And more genuine democracy is something that a strong majority of Africans desire—poignantly seen by citizens in Sudan, Libya, Mali, Guinea, Chad, and Burkina Faso, among others, attempting to participate in their country’s political process despite risks of violence from military forces (many of which are backed by the foreign governments behind the disinformation campaigns).
Russian and other external and domestic actors are actively exploiting sites like Facebook, Twitter, Telegram, and TikTok to intentionally distort the information environment. Invariably, they are doing so to advance an antidemocratic objective. Disinformation, thus, is an effort to undercut popular sovereignty in Africa. Sowing distrust and undercutting truth is also inherently destabilizing—an outcome that will likely expand until there are heightened efforts to combat it.
- Africa Check Fact-Checking Tips
- Jason Burke, “Facebook Struggles As Russia Steps Up Presence in Unstable West Africa,” Guardian, April 17, 2022.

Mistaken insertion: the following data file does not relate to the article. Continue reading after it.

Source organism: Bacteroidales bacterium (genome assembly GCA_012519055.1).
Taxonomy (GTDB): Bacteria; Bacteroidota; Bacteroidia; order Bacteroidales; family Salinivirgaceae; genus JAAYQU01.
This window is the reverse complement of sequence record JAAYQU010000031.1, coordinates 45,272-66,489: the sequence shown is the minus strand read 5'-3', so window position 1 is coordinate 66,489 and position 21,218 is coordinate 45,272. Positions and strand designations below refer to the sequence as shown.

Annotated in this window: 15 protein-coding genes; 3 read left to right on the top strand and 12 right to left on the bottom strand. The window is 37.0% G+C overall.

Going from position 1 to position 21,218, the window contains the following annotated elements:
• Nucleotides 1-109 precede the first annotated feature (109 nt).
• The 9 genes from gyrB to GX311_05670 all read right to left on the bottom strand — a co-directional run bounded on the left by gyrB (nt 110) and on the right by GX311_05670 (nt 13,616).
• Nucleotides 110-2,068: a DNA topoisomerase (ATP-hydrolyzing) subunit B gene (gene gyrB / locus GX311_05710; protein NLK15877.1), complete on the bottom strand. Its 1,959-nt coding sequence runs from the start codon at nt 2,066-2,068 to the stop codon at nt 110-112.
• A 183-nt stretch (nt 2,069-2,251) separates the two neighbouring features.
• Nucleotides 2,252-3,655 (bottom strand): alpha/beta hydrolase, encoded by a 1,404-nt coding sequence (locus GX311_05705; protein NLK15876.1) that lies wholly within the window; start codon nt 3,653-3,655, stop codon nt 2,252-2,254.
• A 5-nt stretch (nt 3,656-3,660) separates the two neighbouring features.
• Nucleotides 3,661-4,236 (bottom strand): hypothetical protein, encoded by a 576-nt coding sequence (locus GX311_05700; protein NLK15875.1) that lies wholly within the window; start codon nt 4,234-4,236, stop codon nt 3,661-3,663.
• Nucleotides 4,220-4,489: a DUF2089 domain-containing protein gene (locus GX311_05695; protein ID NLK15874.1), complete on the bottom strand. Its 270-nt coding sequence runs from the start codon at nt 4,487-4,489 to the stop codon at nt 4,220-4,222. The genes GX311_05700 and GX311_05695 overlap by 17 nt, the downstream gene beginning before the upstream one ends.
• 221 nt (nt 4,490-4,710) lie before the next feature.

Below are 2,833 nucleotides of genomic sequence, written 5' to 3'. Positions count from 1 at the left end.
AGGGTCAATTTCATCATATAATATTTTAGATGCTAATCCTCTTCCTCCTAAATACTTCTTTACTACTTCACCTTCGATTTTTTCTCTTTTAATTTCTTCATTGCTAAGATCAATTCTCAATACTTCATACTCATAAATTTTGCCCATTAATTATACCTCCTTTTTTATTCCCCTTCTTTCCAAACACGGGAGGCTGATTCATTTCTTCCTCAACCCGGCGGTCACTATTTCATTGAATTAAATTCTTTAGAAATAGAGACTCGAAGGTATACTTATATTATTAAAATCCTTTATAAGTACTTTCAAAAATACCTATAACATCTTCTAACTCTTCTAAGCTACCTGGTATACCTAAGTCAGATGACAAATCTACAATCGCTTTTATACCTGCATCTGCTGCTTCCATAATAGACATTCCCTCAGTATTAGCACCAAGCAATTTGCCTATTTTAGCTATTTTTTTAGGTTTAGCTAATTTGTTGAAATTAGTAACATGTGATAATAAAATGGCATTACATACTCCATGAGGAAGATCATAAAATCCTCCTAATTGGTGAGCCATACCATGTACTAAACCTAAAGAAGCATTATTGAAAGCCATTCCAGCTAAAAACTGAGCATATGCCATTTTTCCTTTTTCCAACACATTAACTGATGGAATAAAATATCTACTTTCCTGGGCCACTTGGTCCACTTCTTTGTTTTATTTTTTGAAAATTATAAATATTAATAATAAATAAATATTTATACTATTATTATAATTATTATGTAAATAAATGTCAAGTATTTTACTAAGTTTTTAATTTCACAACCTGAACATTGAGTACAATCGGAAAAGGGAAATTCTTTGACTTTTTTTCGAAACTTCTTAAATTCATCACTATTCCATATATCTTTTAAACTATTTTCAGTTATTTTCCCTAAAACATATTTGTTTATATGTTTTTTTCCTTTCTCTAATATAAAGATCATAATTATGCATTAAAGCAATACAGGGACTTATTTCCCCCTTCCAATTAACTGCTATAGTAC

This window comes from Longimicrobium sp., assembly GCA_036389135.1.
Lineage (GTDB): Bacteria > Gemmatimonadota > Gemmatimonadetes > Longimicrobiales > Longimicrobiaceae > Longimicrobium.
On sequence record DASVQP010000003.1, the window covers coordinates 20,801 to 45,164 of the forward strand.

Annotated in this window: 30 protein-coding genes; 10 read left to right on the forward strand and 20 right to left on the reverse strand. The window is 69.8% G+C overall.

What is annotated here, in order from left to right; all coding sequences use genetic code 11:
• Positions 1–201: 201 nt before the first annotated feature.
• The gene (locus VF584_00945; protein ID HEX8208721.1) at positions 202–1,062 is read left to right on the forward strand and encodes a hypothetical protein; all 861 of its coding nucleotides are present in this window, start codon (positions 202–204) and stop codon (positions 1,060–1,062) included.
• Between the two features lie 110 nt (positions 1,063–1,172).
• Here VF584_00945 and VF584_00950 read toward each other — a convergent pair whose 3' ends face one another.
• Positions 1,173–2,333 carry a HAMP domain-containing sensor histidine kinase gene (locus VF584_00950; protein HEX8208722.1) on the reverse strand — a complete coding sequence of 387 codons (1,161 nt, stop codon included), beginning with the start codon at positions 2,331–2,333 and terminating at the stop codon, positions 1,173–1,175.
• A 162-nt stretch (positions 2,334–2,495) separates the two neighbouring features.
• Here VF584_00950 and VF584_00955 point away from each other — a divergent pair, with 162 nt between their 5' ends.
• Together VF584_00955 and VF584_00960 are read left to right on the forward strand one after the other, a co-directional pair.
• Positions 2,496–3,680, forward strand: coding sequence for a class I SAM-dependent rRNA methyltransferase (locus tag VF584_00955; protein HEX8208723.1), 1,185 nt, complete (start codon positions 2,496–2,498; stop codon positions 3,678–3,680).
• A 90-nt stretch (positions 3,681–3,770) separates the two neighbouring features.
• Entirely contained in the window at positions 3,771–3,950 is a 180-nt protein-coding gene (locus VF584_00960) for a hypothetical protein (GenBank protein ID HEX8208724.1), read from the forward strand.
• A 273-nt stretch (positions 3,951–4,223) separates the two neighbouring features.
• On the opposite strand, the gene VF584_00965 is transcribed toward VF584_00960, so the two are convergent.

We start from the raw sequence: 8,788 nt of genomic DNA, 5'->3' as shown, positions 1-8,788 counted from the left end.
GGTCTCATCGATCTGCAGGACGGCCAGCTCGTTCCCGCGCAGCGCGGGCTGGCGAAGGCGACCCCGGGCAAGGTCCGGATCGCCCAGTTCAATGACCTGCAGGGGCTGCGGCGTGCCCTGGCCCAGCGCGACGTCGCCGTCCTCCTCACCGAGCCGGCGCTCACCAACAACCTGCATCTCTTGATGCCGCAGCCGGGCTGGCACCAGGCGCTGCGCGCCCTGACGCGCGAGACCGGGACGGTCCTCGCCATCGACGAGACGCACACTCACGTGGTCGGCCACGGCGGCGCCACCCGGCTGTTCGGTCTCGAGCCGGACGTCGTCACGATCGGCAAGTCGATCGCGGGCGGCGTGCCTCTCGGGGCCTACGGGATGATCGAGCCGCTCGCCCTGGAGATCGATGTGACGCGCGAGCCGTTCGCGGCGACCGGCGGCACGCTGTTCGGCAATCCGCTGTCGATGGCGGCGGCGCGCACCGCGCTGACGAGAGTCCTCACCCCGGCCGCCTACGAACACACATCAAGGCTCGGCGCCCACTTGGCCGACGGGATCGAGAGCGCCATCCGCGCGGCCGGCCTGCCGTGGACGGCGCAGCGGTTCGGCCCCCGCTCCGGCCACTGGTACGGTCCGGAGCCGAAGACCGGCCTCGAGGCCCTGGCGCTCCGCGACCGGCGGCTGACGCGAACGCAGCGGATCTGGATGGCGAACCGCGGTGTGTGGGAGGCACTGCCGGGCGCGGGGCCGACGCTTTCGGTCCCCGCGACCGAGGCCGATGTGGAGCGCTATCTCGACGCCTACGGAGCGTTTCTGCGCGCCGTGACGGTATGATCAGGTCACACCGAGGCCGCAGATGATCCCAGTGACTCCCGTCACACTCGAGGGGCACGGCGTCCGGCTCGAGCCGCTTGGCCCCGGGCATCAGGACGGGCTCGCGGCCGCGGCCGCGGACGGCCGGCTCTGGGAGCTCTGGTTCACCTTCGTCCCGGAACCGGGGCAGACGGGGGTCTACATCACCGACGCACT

- Africa Center for Strategic Studies, “Domestic Disinformation on the Rise in Africa,” Spotlight, October 6, 2021.
- Africa Center for Strategic Studies, “A Light in Libya’s Fog of Disinformation,” Spotlight, October 9, 2020.
- Africa Center for Strategic Studies, “Russian Disinformation Campaigns Target Africa: An Interview with Dr. Shelby Grossman,” Spotlight, February 18, 2020.
- Joseph Siegle, “Managing Volatility with the Expanded Access to Information in Fragile States,” in Shanthi Kalathil (ed), Development in the Information Age, (Washington: Georgetown University, 2013).
- Steven Livingston, “Africa’s Evolving Infosystems: A Pathway to Security and Stability,” Africa Center Research Paper No. 2, Africa Center for Strategic Studies, March 2011.
See also: Russian Disinformation Campaigns Target Africa: An Interview with Dr. Shelby Grossman (February 18, 2020) and Mapping Disinformation in Africa by the Africa Center for Strategic Studies (April 26, 2022).